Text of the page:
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Fortrose great white shark alert raises eyebrows on Black Isle as tag hunt begins

By Hector MacKenzie

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A great white shark.
A great white shark.

NEWS of a great white shark alert in Fortrose raised eyebrows on the Black Isle when it appeared in a number of Google alerts this evening.

The alerts allow users to track subjects and geographical areas of interest direct to their email inboxes.

The Black Isle peninsula is familiar with the dolphins that visitors from around the world flock to Chanonry Point to glimpse.

So when the alert flagging news of an Australian great white tag being found on the beach at Fortrose landed, it certainly captured the attention of those who selected the Black Isle town as one of their chosen alerts.

And perhaps a certain amount of consternation for dolphin lovers fearing for the fate of the beloved mammals.

It turns out – of course – that this wasn't THAT Fortrose but rather its namesake on the southernmost coast of the South Island of New Zealand in a region known as Southland.

It transpires that a search is under way in Southland for the tag from a great white being monitored in Australia, with locals more locals encouraged to join the hunt.

SEE ALSO: WATCH: Adopted dolphin star Charlie offers escort of wildlife tour operator

It's understood the tag was washed up on a remote, rocky beach on the far western edge of the Catlins only accessible at low tide.

The Southland Times reports that a local shark diving operator was notified by a research team in New South Wales that a tag attached to a Great White it was monitoring had been tracked to the beach near Fortrose on Tuesday.

The Australian team was using an app as a live monitoring tool and had been sharing it with Shark Experience.

The tags are apparently designed to eventually drop off the sharks and are monitored via GPS, with a wealth of fascinating data they collect revealing more about shark behaviour and movement.

Locals in the Fortrose area – THAT Fortrose – were already reportedly pitching in to help, local media reported.

One possible fly in the ointment is that the tag looks similar to a black mussel shell – of which there are many on that particular beach.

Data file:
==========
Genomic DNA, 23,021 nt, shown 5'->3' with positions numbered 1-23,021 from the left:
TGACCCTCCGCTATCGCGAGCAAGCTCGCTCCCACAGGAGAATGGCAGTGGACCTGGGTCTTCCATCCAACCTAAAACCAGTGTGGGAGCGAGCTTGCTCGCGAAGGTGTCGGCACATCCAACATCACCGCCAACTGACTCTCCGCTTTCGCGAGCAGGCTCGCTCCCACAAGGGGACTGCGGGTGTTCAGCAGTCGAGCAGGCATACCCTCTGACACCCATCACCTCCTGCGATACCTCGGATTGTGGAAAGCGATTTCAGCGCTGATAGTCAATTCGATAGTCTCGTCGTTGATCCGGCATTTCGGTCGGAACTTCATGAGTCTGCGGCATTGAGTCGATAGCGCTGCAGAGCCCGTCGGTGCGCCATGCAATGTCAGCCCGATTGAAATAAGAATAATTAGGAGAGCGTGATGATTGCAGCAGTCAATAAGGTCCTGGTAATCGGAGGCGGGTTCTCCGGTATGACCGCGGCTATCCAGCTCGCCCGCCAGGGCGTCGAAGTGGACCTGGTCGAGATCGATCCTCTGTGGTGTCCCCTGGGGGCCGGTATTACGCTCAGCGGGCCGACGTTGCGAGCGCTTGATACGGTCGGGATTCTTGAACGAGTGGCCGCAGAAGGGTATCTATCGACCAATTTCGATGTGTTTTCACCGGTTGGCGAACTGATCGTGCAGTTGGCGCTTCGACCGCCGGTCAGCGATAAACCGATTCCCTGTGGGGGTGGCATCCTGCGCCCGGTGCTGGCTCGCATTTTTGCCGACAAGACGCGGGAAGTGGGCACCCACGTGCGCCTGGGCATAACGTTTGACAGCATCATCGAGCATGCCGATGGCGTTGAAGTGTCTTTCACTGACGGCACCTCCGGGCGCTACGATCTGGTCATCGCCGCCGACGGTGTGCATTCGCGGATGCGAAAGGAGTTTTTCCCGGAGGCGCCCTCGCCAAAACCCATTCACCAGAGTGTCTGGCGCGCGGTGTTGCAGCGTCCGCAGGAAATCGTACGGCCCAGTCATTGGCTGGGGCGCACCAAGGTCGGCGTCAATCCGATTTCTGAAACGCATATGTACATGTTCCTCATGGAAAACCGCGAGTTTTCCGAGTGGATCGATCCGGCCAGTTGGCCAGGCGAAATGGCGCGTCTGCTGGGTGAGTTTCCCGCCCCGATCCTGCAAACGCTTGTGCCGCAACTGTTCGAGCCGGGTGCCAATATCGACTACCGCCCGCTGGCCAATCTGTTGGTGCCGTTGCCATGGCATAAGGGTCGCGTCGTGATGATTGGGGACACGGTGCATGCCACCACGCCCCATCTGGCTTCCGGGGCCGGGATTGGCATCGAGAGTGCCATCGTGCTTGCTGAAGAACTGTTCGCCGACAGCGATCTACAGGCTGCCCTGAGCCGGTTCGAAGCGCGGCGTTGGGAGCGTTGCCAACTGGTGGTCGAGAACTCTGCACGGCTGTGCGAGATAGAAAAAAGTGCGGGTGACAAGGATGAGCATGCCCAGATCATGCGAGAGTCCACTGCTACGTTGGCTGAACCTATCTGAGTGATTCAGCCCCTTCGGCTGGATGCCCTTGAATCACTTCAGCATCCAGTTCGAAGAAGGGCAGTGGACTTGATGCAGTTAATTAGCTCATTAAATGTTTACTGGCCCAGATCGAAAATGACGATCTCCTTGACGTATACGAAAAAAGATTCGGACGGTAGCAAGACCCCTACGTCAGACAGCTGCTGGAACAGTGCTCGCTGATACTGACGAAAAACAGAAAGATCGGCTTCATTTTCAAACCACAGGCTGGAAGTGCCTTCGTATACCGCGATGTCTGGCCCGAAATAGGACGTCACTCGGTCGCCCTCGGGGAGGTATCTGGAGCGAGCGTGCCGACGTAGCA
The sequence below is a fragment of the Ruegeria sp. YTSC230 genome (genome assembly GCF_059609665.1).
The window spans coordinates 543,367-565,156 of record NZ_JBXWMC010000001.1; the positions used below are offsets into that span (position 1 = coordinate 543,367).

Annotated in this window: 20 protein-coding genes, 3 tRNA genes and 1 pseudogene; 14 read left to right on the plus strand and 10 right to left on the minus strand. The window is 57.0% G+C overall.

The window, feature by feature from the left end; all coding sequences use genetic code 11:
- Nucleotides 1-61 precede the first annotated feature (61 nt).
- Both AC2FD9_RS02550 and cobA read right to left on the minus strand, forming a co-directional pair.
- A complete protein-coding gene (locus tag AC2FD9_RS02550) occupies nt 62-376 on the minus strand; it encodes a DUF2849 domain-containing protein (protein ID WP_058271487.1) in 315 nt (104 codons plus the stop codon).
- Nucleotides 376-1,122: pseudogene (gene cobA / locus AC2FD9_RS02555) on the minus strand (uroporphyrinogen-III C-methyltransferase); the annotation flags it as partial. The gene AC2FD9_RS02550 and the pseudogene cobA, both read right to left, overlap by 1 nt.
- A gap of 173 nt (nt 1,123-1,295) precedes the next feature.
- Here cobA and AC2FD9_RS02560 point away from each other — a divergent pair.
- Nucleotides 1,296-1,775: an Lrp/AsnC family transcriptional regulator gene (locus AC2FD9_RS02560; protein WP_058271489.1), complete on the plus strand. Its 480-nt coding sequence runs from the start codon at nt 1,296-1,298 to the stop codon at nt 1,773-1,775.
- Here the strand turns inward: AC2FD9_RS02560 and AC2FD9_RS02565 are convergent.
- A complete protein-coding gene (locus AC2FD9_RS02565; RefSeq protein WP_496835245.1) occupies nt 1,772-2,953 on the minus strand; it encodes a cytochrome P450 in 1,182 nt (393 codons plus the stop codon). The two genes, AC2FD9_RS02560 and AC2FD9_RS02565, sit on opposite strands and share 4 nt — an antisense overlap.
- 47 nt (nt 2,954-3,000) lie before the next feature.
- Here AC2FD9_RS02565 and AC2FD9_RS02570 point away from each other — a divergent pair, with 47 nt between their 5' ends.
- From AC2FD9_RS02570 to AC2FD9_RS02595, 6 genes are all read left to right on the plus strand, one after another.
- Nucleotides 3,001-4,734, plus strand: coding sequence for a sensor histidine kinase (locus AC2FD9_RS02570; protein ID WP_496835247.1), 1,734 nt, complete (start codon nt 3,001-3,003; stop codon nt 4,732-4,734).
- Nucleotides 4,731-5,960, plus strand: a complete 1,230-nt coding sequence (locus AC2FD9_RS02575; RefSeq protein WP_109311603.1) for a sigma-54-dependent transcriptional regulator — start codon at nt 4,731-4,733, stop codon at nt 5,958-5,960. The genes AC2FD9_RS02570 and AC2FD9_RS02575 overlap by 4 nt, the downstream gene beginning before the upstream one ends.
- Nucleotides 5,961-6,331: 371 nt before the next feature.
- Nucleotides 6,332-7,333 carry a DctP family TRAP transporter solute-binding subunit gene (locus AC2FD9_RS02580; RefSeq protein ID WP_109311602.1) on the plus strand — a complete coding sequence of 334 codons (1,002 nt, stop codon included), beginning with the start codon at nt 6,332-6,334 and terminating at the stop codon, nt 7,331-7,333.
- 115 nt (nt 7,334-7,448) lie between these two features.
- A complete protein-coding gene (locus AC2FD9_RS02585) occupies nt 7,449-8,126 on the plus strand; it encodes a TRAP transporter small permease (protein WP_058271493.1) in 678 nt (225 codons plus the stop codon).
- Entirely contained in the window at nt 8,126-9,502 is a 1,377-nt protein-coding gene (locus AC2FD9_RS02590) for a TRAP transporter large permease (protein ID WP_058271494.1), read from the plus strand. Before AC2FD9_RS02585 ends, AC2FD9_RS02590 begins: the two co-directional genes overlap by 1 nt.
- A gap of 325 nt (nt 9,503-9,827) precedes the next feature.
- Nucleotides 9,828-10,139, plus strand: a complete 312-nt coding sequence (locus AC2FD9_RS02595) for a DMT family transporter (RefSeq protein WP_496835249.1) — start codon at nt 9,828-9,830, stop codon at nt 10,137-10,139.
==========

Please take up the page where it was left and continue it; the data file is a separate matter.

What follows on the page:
Fortrose on New Zealand's South Island. Image: Google Maps
Fortrose on New Zealand's South Island. Image: Google Maps

Described on the website New Zealand History as "a small windswept settlement", Fortrose sits near a lagoon at the mouth of the Mataura River on Toetoes Bay.

The site of an early Māori settlement and a whaling station for a couple of years in the 1830s, it thrived as a port until the railway from Invercargill reached nearby Waimāhaka in 1899, making it practical to ship goods through the larger port at Bluff.

The site goes on to say that it was named after the Fortrose more familiar to Ross-shire folk – and, of course, dolphin lovers from around the world.

Another local tourism website says the name Fortrose is associated with a Scottish drover from Inverness-shire in Scotland "who claimed the area was similar to the Scottish Fortrose".

And with further echoes of the Ross-shire village, it transpires that the down under version boasts New Zealand’s southernmost mainland golf course. A local website tantalises would-be golfers: " Tokanui Golf Club is exposed to the elements perched over the Southern Ocean. A short course on a calm day but yardages don’t mean much when the southerly blasts join you on your round."

Great white sharks can be found throughout the world’s oceans, mostly in cool waters close to the coast.

Their streamlined shape helps then cut through the water at up to 60km/h.

Its mouth is equipped with a set of 300 sharp, triangular teeth arranged in up to seven rows.

When they’re young, they feed on small prey, such as fish. As they get bigger, they feast on sea mammals such as sea lions, seals and even small whales.

And while they're are at the top of the food chain and aren’t likely to be killed by other sea creatures they are under serious threat by human activity.

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